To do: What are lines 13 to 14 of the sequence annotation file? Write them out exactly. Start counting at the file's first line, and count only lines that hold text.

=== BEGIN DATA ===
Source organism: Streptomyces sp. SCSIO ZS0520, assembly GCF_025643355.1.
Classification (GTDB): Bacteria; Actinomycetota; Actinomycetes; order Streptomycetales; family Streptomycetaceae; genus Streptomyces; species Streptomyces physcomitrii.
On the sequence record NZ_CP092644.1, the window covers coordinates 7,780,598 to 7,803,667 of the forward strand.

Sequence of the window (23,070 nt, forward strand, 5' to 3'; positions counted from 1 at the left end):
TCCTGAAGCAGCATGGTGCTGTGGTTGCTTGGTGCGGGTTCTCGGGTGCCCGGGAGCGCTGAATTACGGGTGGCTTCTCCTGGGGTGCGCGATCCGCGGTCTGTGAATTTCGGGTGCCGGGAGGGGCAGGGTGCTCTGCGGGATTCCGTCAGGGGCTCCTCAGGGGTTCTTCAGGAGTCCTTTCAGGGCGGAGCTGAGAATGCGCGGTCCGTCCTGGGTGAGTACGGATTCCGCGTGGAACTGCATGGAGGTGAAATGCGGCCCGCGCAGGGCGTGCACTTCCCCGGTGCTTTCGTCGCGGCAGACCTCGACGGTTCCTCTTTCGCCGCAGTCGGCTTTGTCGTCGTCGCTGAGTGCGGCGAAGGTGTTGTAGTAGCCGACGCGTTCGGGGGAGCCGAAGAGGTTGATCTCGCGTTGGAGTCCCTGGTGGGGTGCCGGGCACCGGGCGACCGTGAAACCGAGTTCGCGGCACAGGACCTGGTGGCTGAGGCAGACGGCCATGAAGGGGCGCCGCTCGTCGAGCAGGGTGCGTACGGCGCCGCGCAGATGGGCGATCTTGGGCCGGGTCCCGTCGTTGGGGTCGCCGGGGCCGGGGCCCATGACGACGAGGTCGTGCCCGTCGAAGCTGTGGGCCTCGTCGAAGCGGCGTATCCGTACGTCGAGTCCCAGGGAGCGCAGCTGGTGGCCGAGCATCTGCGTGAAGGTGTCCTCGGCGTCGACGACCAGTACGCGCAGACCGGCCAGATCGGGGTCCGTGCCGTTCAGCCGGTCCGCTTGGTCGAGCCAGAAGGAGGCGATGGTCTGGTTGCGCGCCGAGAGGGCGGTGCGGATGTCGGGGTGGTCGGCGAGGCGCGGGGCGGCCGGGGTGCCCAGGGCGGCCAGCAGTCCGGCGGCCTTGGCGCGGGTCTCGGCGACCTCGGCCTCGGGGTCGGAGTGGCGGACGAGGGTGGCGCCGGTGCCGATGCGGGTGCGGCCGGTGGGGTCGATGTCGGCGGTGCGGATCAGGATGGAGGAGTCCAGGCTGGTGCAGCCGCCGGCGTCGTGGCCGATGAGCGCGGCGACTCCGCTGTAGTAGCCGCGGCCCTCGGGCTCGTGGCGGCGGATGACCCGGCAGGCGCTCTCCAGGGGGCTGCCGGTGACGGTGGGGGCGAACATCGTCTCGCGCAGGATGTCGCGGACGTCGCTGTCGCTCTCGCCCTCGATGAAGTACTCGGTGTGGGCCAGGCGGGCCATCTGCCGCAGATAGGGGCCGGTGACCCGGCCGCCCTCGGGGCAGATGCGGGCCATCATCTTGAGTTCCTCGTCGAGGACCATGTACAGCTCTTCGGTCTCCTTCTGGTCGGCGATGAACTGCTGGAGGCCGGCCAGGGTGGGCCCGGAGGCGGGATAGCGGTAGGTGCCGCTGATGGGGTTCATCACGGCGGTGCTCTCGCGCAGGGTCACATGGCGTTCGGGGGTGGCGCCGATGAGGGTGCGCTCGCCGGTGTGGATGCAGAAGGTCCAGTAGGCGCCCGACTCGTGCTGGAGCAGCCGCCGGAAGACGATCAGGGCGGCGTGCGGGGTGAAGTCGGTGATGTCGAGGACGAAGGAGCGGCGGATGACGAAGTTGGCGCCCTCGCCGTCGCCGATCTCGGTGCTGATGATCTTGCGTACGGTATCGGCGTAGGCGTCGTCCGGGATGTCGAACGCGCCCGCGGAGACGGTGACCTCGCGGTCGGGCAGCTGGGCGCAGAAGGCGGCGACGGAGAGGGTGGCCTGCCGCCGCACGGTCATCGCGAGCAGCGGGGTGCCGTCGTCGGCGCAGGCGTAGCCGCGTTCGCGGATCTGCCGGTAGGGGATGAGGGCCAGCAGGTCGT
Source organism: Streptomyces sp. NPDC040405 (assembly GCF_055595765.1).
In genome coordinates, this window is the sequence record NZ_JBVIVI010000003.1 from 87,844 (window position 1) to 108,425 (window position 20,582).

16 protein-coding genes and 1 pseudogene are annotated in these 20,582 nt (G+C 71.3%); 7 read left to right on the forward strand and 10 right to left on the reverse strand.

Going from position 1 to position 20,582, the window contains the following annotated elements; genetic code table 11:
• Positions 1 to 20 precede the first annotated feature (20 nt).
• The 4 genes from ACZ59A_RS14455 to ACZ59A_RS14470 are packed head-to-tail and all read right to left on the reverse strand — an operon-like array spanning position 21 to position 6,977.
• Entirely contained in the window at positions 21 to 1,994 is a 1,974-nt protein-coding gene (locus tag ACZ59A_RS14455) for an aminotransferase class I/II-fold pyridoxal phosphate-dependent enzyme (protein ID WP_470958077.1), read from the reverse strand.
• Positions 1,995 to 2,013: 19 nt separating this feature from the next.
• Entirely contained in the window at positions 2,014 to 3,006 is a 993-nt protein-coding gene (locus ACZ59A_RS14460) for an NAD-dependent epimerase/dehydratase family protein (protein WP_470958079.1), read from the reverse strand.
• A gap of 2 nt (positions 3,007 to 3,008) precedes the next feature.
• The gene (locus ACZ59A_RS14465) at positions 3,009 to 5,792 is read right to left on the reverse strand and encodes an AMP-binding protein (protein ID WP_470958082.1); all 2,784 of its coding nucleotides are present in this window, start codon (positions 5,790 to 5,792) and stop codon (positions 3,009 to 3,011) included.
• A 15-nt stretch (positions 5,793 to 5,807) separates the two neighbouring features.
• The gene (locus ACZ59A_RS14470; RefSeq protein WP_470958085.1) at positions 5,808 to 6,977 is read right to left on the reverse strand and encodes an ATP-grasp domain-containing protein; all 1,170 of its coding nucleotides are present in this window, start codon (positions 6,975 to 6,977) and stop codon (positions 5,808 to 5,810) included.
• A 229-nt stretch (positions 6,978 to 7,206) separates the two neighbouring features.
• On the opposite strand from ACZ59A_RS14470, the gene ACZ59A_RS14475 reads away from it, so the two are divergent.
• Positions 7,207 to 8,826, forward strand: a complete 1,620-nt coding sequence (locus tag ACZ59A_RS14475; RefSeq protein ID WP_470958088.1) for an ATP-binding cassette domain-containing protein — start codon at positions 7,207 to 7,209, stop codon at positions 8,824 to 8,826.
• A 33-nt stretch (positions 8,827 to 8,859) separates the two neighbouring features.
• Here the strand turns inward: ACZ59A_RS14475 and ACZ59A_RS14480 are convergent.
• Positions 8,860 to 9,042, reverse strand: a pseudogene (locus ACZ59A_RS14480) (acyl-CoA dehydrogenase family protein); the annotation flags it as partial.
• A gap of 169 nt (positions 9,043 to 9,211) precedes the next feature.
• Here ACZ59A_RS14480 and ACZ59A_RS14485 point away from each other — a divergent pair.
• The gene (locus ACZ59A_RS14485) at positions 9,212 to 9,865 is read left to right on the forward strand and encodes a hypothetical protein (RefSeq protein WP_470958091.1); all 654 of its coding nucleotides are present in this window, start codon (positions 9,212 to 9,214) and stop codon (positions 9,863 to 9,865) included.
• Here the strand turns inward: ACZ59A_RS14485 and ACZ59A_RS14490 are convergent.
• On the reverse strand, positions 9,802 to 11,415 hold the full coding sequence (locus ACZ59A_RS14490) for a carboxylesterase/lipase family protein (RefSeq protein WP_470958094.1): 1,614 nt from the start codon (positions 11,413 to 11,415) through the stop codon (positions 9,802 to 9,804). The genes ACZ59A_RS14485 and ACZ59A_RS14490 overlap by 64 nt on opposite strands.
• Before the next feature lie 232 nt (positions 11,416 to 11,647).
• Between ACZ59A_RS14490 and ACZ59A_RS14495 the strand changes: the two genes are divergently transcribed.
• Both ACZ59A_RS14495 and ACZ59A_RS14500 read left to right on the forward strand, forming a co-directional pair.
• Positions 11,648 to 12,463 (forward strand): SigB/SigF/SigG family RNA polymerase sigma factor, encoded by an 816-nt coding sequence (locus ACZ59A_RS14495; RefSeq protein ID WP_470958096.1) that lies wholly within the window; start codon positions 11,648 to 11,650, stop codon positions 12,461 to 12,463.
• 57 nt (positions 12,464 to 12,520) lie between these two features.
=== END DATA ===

• Positions 1,995 to 2,013: 19 nt separating this feature from the next.
• Entirely contained in the window at positions 2,014 to 3,006 is a 993-nt protein-coding gene (locus ACZ59A_RS14460) for an NAD-dependent epimerase/dehydratase family protein (protein WP_470958079.1), read from the reverse strand.